As shown in FIG. 2A, on the substrate 1 of n-type InP, a buffer layer 2 of p-type InP having a thickness of 1 μm is grown by metal organic chemical vapor deposition (MOCVD). Each layer to be described hereinunder is also grown by MOCVD. Trimethylindium, triethylgallium, arsine and phosphine are used as the source materials for In, Ga, As and P, respectively, and hydrogen is used as carrier gas. Si is used as n-type impurities.

On the buffer layer 2, a tuning layer 3 of undoped Ga0.283In0.717As0.611P0.389 having a thickness of 0.28 μm and an intermediate layer 4 of n-type InP having a thickness of 0.11 μm are sequentially grown. On the intermediate layer 4; a first layer 5A of n-type Ga0.217In0.783As0.472P0.528 having a thickness of 30 nm and a second layer 5B of n-type InP having a thickness of 10 nm are grown.

As shown in FIG. 2B, grooves are formed, which are periodically disposed along the longitudinal direction of the optical resonator through the first and second layers 5A and 5B by electron beam exposure techniques. The period of grooves is set to about 240 nm. Each groove is formed through the first layer 5A and exposes the intermediate layer 4 on the bottom surface thereof. The first layer 5A of GaInAsP can be wet etched using mixed solution of H2SO4, H2O2 and H2O as an etchant. By optimizing a mixture ratio, GaInAsP can be selectively etched relative to InP. A diffraction grating having GaInAsP regions, which are periodically disposed, can therefore be formed.

As shown in FIG. 2C, a third layer 5C made of n-type InP, the refractive index of which is different from the refractive index of the diffraction grating, is formed to bury the diffraction grating. The third layer 5C has a thickness of 10 nm as measured on the second layer 5B. A diffraction grating layer 5 is constituted of the first, second and third layers 5A, 5B and 5C.

On the diffraction grating layer 5, a barrier layers 6B of undoped Ga0.283In0.717As0.611P0.389 each having a thickness of 10 nm and well layers 6W of undoped Ga0.305In0.695As0.904P0.096 each having a thickness of 5.1 nm are alternatively stacked by seven cycles. A barrier layer 6B is formed on the uppermost layer. A multiple quantum well active layer 6 is constituted of seven well layers 6W and eight barrier layers 6B.

On the multiple quantum well active layer 6, an SCH layer 7 of undoped Ga0.182In0.818As0.397P0.603 having a thickness of 20 nm is grown. On this SCH layer 7, a first clad layer 8A is grown which is made of p-type InP and has a thickness of 0.2 μm.

FIGS. 2D to 2F are cross sectional views of the TTG-DFB laser along the direction perpendicular to the longitudinal direction of the optical resonator. As shown in FIG. 2D, in order to leave a striped mesa 18 having the lamination structure from the tuning layer 3 to the first clad layer 8A, the regions on both sides of the mesa 18 are etched down to the surface layer of the buffer layer 2. In this case, a SiO2 film 20 is formed on the first clad layer 8A and used as an etching mask. The width of the mesa 18 is set to about 1 μm.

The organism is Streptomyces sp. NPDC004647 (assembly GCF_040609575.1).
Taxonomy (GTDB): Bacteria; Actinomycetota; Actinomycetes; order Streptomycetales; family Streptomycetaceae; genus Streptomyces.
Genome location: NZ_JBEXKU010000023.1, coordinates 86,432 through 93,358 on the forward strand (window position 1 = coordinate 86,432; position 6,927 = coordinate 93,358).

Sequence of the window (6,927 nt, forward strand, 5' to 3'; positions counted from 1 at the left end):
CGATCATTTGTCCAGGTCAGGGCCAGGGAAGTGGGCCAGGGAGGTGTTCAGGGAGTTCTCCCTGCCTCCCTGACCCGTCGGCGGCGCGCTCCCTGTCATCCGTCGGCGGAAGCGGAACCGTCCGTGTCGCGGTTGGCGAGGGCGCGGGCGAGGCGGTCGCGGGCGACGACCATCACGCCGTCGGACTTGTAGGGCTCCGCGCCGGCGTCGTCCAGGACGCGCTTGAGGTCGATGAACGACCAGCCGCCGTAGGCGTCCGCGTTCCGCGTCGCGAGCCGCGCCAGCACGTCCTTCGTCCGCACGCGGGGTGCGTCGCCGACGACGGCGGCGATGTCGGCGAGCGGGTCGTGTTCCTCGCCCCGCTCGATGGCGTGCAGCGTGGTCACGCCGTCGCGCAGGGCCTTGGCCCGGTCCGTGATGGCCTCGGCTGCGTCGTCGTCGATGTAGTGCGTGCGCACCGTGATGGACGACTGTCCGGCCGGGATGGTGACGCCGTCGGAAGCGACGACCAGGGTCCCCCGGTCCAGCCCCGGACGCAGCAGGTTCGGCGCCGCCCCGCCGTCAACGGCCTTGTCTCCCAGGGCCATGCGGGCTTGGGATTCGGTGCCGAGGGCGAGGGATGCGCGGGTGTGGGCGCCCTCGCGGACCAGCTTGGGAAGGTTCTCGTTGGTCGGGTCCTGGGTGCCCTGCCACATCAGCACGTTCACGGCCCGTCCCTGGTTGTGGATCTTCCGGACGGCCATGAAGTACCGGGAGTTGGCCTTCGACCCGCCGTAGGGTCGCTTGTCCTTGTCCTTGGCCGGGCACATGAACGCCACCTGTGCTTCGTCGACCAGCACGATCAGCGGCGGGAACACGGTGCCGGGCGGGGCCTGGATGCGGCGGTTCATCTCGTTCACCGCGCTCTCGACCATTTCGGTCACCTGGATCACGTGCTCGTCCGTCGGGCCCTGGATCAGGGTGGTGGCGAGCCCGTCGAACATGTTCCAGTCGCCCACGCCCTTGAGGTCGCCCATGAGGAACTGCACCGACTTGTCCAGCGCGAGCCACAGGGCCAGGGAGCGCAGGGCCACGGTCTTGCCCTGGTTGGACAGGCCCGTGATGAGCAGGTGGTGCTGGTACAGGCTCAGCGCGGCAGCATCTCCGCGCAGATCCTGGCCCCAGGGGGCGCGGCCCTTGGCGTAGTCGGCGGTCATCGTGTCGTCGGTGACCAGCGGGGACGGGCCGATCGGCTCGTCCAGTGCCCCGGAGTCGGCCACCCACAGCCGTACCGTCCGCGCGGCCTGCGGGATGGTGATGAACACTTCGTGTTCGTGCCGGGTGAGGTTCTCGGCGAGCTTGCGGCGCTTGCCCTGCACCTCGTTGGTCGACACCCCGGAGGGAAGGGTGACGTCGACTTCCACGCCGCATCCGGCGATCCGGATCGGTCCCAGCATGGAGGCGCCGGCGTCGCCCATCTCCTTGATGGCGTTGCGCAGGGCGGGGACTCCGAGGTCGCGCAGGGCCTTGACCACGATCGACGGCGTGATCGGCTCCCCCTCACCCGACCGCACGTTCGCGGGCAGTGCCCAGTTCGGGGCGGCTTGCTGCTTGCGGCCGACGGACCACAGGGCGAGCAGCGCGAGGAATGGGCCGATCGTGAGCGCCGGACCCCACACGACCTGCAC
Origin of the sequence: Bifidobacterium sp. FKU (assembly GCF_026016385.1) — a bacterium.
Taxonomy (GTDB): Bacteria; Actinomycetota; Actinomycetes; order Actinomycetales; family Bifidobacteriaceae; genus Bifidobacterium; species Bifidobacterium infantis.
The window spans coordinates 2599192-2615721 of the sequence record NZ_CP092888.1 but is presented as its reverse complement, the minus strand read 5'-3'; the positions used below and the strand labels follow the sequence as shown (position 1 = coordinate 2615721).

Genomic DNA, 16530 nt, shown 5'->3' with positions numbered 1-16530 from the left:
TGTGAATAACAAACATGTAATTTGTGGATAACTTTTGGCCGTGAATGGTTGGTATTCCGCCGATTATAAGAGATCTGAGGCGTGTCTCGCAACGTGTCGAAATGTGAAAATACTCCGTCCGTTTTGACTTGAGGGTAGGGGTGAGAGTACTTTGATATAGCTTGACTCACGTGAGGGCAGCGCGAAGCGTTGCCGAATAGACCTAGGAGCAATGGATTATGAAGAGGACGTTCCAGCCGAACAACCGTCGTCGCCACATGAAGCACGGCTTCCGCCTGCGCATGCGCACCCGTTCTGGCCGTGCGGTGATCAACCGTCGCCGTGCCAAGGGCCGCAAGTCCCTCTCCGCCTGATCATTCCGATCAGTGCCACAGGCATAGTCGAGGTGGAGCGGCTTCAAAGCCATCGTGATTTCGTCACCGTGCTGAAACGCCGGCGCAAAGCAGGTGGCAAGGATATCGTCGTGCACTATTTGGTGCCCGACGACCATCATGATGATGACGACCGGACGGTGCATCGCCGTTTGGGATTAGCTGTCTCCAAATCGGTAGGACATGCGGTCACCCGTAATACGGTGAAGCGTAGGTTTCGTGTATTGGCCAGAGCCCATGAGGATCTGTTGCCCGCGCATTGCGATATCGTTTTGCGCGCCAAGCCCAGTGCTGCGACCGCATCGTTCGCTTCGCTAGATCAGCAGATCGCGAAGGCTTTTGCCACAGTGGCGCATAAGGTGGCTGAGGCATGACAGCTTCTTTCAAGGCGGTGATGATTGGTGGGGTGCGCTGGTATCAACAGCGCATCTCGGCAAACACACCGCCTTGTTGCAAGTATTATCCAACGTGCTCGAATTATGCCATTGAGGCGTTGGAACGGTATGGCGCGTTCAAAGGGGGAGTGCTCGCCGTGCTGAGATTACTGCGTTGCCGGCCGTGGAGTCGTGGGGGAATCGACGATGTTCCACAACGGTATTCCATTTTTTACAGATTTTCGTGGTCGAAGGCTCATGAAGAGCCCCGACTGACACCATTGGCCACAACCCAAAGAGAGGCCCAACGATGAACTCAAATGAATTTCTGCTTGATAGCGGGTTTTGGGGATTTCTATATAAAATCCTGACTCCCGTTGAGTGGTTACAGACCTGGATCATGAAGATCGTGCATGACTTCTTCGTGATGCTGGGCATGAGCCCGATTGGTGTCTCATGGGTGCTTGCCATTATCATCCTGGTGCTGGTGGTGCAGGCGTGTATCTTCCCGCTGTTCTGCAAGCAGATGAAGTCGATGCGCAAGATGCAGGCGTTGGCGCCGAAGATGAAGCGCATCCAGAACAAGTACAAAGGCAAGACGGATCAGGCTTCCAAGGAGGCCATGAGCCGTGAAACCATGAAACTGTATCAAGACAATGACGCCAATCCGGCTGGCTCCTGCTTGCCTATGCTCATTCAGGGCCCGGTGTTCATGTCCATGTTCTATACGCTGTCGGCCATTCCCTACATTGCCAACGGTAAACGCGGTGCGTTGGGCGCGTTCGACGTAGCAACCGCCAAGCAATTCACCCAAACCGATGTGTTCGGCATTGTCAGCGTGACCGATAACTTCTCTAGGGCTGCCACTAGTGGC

As shown in FIG. 2E, by leaving the SiO2 film (FIG. 2D) used as the etching mask, n-type InP is selectively grown on both sides of the mesa 18 to form a burying layer 15. After the burying layer 15 is formed, the SiO2 film 20 is removed to expose the first clad layer 8A. On the first clad layer 8A and burying layer 15, a second clad layer 8B of p-type InP is grown. The surface of the second clad layer 8B is generally flat. The first and second clad layers 8A and 8B in the region where the mesa 18 is disposed correspond to the clad layer 8 shown in FIG. 1.

On the second clad layer 8B, a contact layer 9 of p+-type Ga0.47In0.53As is grown.

As shown in FIG. 2F, a partial region of the contact layer 9 and second clad layer 8B is removed to expose a part of the surface of the burying layer 15. An upper electrode 10 is formed on the contact layer 9. A lower electrode 11 is formed on the bottom surface of the substrate 1. A common electrode 12 is formed on the surface of the exposed burying layer 15. Each of the upper and lower electrodes 10 and 11 has the lamination structure of an AuZn layer of 200 nm in thickness disposed on the substrate side and an Au layer of 3 μm in thickness disposed on the AuZn layer. The common electrode 12 has the lamination structure of an AuGe layer of 200 nm in thickness disposed on the substrate side and an Au layer of 3 μm in thickness disposed on the AuGe layer.

Current injected from the upper electrode 10 flows to the common electrode 12 via the multiple quantum well active layer 6, diffraction grating layer 5, intermediate layer 4 and burying layer 15. Current injected from the lower electrode 11 flows to the common electrode 12 via the buffer layer 2, tuning layer 3, intermediate layer 4 and burying layer 15. By controlling the voltage applied across the upper and lower electrodes 10 and 11, excitation current flowing through the multiple quantum well active layer 6 and tuning current flowing through the tuning layer 3 can be controlled independently.

The substrate 1 is cleaved to separate it into laser chips. The output end face is non-reflection coated and the opposite end face is high-reflection coated.